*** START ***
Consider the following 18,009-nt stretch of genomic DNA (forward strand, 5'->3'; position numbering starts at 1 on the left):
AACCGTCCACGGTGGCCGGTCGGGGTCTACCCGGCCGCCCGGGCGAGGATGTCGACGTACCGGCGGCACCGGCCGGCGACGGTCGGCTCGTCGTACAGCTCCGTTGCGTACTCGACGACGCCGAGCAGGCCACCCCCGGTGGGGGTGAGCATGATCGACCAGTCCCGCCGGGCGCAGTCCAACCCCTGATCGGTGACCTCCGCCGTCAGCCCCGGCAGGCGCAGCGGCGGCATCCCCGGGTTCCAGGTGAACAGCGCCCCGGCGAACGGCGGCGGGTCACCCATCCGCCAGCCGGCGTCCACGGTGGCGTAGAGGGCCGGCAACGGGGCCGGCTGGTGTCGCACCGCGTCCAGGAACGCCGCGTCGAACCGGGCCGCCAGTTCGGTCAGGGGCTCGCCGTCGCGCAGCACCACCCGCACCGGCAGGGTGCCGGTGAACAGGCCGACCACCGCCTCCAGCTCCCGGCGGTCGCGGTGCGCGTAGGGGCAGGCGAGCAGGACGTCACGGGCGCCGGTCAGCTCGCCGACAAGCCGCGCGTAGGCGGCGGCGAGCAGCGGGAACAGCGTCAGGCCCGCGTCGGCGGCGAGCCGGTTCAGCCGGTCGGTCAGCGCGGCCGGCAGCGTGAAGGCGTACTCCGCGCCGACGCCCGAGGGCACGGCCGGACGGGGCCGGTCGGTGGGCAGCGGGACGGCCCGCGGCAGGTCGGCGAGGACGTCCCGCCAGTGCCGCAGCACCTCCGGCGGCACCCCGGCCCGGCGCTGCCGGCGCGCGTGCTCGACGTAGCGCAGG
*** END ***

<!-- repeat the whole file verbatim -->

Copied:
Consider the following 18,009-nt stretch of genomic DNA (forward strand, 5'->3'; position numbering starts at 1 on the left):
AACCGTCCACGGTGGCCGGTCGGGGTCTACCCGGCCGCCCGGGCGAGGATGTCGACGTACCGGCGGCACCGGCCGGCGACGGTCGGCTCGTCGTACAGCTCCGTTGCGTACTCGACGACGCCGAGCAGGCCACCCCCGGTGGGGGTGAGCATGATCGACCAGTCCCGCCGGGCGCAGTCCAACCCCTGATCGGTGACCTCCGCCGTCAGCCCCGGCAGGCGCAGCGGCGGCATCCCCGGGTTCCAGGTGAACAGCGCCCCGGCGAACGGCGGCGGGTCACCCATCCGCCAGCCGGCGTCCACGGTGGCGTAGAGGGCCGGCAACGGGGCCGGCTGGTGTCGCACCGCGTCCAGGAACGCCGCGTCGAACCGGGCCGCCAGTTCGGTCAGGGGCTCGCCGTCGCGCAGCACCACCCGCACCGGCAGGGTGCCGGTGAACAGGCCGACCACCGCCTCCAGCTCCCGGCGGTCGCGGTGCGCGTAGGGGCAGGCGAGCAGGACGTCACGGGCGCCGGTCAGCTCGCCGACAAGCCGCGCGTAGGCGGCGGCGAGCAGCGGGAACAGCGTCAGGCCCGCGTCGGCGGCGAGCCGGTTCAGCCGGTCGGTCAGCGCGGCCGGCAGCGTGAAGGCGTACTCCGCGCCGACGCCCGAGGGCACGGCCGGACGGGGCCGGTCGGTGGGCAGCGGGACGGCCCGCGGCAGGTCGGCGAGGACGTCCCGCCAGTGCCGCAGCACCTCCGGCGGCACCCCGGCCCGGCGCTGCCGGCGCGCGTGCTCGACGTAGCGCAGG